The emaciated horse Barber encountered in Galveston rooting around for food.

When Interior Designer Ginger Barber first spotted the horse that would change her life, she thought she was out for an entirely pleasant encounter with the local wildlife. She was birding with friends on Stewart Road in Galveston in March of 2012, enjoying the weather and the conversation, when she came upon an emaciated Draft Belgian horse. He was tied to a fence, his mane shorn, panicked, and looking for food. His ribs were visible and his hooves badly cared for.

Moved to action, Barber called the Galveston Police Department, and she and a lieutenant spent weeks documenting the horse's neglect. She also called Habitat for Horses, a Hitchcock-based nonprofit that takes in neglected horses. It turns out that there are horses like the one Barber found all over the country; horses subject to what Barber calls "plain old negligence, stupidity." Often owners will put a horse out to pasture, expecting that it will care for itself. The nonprofit is currently rehabilitating and caring for over 200 previously neglected horses on three properties. 

The horse Barber found tied up in Galveston, though, never saw the habitat the nonprofit provides. Instead, after surveying the evidence, a judge returned him to his previous owner. The horse's name was "Harley," it turned out, and its owner was a motorcycle enthusiast who had 14 acres on which Harley could roam. Months later, the owner agreed to a visit, and Barber got to see Harley restored to health. "I just lost it," she recalls. "I just sobbed. I wouldn't believe it was the same horse. He was magnificent."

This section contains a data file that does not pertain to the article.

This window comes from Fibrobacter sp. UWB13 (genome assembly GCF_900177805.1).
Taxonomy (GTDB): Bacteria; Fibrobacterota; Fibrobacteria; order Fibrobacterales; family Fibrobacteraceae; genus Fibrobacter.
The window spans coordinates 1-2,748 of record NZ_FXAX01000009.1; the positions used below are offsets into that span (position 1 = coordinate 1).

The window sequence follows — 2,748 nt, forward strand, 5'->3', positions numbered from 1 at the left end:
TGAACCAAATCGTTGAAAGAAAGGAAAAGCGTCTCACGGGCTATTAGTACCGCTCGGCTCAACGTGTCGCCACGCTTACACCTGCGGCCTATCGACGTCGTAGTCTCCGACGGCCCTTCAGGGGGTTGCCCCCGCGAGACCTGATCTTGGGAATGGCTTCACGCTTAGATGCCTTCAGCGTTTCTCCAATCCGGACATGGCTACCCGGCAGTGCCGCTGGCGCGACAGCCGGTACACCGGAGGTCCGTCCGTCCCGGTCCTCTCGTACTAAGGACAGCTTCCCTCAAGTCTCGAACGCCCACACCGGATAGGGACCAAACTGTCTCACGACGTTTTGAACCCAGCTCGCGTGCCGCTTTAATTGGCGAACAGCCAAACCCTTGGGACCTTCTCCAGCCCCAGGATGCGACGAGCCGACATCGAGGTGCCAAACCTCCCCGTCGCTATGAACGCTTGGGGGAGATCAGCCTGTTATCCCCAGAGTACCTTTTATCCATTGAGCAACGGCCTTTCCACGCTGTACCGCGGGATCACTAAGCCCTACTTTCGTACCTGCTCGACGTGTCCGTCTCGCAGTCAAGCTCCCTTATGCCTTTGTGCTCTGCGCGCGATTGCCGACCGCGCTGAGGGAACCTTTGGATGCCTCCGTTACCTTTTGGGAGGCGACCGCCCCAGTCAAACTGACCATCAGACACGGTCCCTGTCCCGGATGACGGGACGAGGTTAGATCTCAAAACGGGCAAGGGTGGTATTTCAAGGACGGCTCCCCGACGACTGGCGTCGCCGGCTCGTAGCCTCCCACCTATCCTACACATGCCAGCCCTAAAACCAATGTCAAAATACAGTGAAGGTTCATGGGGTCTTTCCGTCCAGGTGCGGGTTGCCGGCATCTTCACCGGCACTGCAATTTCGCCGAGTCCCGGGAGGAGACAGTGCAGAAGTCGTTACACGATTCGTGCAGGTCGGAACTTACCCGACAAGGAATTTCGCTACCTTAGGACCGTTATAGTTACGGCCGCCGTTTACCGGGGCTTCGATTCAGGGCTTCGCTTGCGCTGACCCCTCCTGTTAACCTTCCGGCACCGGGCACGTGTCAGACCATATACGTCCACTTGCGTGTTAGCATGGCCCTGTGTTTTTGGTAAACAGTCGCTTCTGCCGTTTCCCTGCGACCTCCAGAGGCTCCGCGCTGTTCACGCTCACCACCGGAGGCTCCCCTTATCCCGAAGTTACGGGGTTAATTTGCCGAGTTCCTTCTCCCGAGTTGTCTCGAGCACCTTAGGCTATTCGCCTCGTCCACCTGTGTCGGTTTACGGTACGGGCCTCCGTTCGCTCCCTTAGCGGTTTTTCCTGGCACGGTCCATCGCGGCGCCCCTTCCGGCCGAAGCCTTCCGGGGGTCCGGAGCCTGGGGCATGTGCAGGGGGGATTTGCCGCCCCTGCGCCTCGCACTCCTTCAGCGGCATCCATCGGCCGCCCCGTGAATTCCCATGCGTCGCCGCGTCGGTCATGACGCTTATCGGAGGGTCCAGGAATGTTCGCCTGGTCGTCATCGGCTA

Harley, restored to health.

Barber remains heavily involved with Habitat for Horses, which is throwing a fundraiser on Thursday, November 7th, to enable the nonprofit to expand its property in Manvel, and thus make it possible for the organization to take in even more neglected animals. "An Equine Evening for Greener Pastures" will include an intimate concert with Shake Russell and Michael Hearne, the auction of photographs of rescued horses taken by Kathy Oliver and Skeeter Hagler, as well as barbeque and an open bar at AREA (3735 Westheimer). The organization will also debut a book of prose and photography, The Horse at Home, celebrating Habitat's rescue horses. All proceeds will go to the nonprofit. Tickets are $150 and available here.

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